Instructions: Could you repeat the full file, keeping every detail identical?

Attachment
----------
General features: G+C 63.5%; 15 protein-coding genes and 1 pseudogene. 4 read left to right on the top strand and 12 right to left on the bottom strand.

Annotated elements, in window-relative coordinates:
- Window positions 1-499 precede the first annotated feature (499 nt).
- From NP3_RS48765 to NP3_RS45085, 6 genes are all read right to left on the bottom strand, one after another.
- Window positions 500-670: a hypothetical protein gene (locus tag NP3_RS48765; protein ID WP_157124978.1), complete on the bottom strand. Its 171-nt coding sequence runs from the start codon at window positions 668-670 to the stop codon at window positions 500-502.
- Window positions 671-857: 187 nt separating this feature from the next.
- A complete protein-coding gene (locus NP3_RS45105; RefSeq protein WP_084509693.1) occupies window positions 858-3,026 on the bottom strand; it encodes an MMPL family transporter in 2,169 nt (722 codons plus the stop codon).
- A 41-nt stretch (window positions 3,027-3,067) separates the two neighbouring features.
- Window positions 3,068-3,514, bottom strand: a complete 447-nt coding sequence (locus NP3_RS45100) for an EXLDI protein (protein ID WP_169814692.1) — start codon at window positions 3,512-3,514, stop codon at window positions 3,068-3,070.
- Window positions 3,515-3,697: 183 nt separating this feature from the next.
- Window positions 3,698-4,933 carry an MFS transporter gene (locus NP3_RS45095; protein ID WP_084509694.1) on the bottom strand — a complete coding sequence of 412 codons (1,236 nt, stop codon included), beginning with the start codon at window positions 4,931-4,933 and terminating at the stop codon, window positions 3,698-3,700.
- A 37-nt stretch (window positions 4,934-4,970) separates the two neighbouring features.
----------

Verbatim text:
General features: G+C 63.5%; 15 protein-coding genes and 1 pseudogene. 4 read left to right on the top strand and 12 right to left on the bottom strand.

Annotated elements, in window-relative coordinates:
- Window positions 1-499 precede the first annotated feature (499 nt).
- From NP3_RS48765 to NP3_RS45085, 6 genes are all read right to left on the bottom strand, one after another.
- Window positions 500-670: a hypothetical protein gene (locus tag NP3_RS48765; protein ID WP_157124978.1), complete on the bottom strand. Its 171-nt coding sequence runs from the start codon at window positions 668-670 to the stop codon at window positions 500-502.
- Window positions 671-857: 187 nt separating this feature from the next.
- A complete protein-coding gene (locus NP3_RS45105; RefSeq protein WP_084509693.1) occupies window positions 858-3,026 on the bottom strand; it encodes an MMPL family transporter in 2,169 nt (722 codons plus the stop codon).
- A 41-nt stretch (window positions 3,027-3,067) separates the two neighbouring features.
- Window positions 3,068-3,514, bottom strand: a complete 447-nt coding sequence (locus NP3_RS45100) for an EXLDI protein (protein ID WP_169814692.1) — start codon at window positions 3,512-3,514, stop codon at window positions 3,068-3,070.
- Window positions 3,515-3,697: 183 nt separating this feature from the next.
- Window positions 3,698-4,933 carry an MFS transporter gene (locus NP3_RS45095; protein ID WP_084509694.1) on the bottom strand — a complete coding sequence of 412 codons (1,236 nt, stop codon included), beginning with the start codon at window positions 4,931-4,933 and terminating at the stop codon, window positions 3,698-3,700.
- A 37-nt stretch (window positions 4,934-4,970) separates the two neighbouring features.